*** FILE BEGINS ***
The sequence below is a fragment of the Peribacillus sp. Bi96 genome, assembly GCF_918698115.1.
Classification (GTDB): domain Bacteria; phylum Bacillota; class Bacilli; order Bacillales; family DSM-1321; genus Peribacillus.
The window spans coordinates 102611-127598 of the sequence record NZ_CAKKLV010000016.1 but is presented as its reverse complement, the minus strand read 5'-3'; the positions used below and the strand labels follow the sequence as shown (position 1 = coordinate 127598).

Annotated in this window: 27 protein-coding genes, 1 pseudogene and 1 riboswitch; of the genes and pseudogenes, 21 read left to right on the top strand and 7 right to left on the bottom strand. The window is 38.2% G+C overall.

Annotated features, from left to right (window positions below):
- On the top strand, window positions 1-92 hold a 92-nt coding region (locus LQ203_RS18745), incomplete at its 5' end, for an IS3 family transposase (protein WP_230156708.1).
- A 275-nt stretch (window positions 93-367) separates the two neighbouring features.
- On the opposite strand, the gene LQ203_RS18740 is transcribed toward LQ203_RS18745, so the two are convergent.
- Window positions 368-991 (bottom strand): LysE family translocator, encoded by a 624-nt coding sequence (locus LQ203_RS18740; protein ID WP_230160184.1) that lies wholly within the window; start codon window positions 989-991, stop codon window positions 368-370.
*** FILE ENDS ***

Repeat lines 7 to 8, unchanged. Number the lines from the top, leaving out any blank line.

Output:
- A 275-nt stretch (window positions 93-367) separates the two neighbouring features.
- On the opposite strand, the gene LQ203_RS18740 is transcribed toward LQ203_RS18745, so the two are convergent.